While most of the US is keeping an eye on the eminent arrival of Hurricane Gert, hurricane forecaster Amanda Cole is more concerned about the developing storm, Hurricane Harvey. While the official models show Harvey landing in the Carolinas, the LORAX – a new model still in the testing phase – is predicting landfall in New York. To make matters worse, human greed is inspiring some to ensure the worst damage occurs just to turn a profit. Amanda finds herself trying to convince authorities of the danger, but her own family is directly in the path of the monstrous Category 5 storm.

[alert variation=”alert-info”]Publisher: Ink Spot Books
Formats: Paperback, Kindle
Purchase: Amazon | IndieBound[/alert]

In 2012 Hurricane Sandy devastated the New York, but it was only a Category 3 storm at its height. Despite dissipating dramatically prior to landfall, the damage to the city was devastating. Robert Roy Britt’s 5 Days to Landfall is a nail-biting thriller, that theorizes a “what if” scenario should a Category 5 storm hit New York.

Despite the sheer amount of technical weather information the book throws at you, it is remarkably easy to understand. The author uses Amanda to break things down into smaller chunks through her explanation to media outlets as well as to her daughter, Sarah. Amanda is the most fleshed out character – given a fairly full backstory through her daughter, her failed marriage, and the “one who got away” – but the rest of the cast is more than able to stand on their own. Surprisingly, the least interesting character is Jack Corbin, weather reporter for The New York Times and love interest for Amanda. While he was very good at channeling the fear he experienced, he seemed a bit tacked on to the story to serve as a romantic subplot and could easily have been more successful as a side character “seen” only through phone calls.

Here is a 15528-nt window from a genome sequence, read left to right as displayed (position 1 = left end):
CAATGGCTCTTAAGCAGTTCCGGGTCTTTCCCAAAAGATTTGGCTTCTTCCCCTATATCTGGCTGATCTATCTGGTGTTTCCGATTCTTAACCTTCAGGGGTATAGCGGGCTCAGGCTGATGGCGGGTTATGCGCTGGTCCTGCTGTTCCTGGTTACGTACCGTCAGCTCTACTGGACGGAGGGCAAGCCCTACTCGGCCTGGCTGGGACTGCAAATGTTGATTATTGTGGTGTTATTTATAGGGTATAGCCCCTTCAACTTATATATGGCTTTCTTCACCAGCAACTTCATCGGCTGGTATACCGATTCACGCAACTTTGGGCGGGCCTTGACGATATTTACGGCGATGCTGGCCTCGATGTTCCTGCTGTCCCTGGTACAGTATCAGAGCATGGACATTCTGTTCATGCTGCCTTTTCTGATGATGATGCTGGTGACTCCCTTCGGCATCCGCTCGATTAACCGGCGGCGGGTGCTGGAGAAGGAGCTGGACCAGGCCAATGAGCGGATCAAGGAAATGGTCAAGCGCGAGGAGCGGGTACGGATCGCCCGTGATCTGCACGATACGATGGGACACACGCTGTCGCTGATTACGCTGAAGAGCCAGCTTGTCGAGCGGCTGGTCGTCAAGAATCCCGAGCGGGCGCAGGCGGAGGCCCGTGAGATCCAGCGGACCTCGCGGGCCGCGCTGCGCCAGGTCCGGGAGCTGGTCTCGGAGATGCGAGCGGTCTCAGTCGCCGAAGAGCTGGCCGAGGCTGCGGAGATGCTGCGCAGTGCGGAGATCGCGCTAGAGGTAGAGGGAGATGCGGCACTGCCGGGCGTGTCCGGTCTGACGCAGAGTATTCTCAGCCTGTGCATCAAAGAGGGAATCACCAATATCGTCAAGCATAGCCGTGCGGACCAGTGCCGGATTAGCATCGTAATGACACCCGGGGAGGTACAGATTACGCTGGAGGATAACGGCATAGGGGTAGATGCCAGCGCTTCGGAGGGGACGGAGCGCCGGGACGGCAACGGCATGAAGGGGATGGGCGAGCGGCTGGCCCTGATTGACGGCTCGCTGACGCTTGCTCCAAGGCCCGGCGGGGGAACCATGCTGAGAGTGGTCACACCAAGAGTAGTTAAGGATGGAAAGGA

While there is the plot regarding criminal organizations and political corruption to throw a wrench in things, the major agent of conflict in the narrative was one of man vs. nature. Experiencing the violence of a hurricane from the point of view of professional hurricane chasers as well as a few unfortunate souls who happened to be in the path of the storms will keep readers frantically turning pages. While Hurricane Sandy was certainly bad, reading about the potential damage caused by something several times worse is sobering.

Don’t be deterred by the lackluster cover art and a few line editing errors. 5 Days to Landfall mixes touching domestic scenes with page-turning adventure and will keep you up reading late into the night.

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